A Blow to India's 3G Vanguard
Reliance launched its 3G services this week, while Tata Teleservices, via its Tata Docomo operation, was the first private operator to get into the 3G market when it launched last month. Bharti Airtel Ltd. (Mumbai: BHARTIARTL), which is set to launch its 3G services soon, is also believed to have been contacted about what it cannot offer. (See Bharti Gets a Makeover Before 3G Launch, Bharti Plans Pan-India 3G Launch This Year , Reliance Com Joins India's 3G Club, and India's Tata Ready for 3G Launch.)
The services affected by the notices are those that are deemed difficult to monitor in real time, including video calls, a service that Tata Docomo had launched, but which it has now withdrawn.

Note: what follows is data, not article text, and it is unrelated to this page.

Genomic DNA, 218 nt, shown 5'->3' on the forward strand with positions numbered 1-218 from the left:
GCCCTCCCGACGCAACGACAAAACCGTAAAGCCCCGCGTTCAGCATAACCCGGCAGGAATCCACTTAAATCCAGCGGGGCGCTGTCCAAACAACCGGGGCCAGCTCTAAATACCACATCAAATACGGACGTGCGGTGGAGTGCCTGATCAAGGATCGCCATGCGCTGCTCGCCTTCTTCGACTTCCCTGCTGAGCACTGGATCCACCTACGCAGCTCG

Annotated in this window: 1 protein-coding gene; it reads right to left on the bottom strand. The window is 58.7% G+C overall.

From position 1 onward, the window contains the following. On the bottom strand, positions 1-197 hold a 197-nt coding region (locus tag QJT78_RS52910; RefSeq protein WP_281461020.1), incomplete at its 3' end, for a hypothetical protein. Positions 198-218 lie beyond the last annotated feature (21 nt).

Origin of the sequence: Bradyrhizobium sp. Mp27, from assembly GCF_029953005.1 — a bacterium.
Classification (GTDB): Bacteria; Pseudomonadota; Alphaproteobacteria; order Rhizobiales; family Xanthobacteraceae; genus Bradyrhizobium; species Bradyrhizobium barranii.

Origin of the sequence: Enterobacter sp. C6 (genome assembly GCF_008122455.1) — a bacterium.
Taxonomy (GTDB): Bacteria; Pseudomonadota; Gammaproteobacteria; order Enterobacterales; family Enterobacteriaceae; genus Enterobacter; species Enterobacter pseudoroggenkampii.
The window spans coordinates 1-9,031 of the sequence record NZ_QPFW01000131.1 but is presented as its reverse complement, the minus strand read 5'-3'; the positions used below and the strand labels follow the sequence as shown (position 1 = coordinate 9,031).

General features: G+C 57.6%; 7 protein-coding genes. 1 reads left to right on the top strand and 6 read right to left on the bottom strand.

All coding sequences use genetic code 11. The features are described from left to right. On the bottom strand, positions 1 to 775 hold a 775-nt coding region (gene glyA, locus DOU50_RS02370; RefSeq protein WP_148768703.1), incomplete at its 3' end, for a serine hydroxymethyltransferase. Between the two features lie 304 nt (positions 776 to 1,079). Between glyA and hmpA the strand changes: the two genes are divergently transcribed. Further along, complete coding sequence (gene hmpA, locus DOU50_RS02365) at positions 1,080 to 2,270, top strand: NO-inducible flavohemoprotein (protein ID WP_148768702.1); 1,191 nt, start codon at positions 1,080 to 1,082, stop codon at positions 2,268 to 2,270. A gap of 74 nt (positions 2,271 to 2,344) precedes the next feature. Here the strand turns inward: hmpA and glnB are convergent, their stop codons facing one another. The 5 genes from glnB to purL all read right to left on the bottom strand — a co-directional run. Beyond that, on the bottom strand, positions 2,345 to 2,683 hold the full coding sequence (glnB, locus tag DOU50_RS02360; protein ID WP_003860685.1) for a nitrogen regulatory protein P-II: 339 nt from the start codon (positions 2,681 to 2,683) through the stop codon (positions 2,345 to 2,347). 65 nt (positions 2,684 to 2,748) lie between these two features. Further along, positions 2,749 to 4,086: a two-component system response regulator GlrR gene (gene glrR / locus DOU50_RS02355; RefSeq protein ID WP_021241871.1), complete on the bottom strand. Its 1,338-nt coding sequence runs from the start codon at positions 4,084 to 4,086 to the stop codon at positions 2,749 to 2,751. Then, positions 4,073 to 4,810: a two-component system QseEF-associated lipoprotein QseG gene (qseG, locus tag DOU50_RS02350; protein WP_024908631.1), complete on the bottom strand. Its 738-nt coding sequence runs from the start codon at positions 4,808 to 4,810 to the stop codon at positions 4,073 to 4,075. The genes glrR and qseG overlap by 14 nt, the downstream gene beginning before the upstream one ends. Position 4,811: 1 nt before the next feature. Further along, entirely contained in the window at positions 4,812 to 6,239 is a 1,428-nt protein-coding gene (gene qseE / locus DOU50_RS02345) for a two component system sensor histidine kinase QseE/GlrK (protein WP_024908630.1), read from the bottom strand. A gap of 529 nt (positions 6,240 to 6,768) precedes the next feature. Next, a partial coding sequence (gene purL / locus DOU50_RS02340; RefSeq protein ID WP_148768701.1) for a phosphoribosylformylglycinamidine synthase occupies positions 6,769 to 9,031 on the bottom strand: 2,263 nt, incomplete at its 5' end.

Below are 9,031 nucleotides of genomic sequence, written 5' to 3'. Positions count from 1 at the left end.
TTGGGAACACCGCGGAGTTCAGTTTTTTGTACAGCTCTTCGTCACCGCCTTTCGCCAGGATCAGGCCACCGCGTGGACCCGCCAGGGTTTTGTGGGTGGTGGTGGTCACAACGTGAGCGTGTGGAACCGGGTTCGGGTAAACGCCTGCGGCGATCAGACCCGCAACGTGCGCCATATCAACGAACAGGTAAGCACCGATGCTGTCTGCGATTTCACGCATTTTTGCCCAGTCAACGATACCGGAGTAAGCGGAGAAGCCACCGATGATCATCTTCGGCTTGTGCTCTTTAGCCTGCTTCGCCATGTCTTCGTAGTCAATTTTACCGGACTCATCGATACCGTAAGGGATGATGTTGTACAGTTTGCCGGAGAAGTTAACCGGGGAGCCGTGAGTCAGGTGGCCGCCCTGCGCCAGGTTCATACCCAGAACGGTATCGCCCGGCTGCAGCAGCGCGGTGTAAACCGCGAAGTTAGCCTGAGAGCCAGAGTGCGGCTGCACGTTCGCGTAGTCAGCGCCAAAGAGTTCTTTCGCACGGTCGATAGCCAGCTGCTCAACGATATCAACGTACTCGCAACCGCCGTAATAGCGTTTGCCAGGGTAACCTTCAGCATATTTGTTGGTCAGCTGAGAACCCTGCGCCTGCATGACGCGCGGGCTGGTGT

India's security agencies had earlier noted that video calls and some other 3G services cannot be intercepted with existing monitoring infrastructure.
Indian operators paid a high price for the spectrum at the auction earlier this year, so not being able to launch video calling, believed by many here to potentially be one of the popular initial 3G applications, is a big setback for the likes of Tata Docomo, which was expecting to be able to gain from its first-mover advantage. (See India's 3G Auction Ends, Raises $14.6B)
— Gagandeep Kaur, India Editor, Light Reading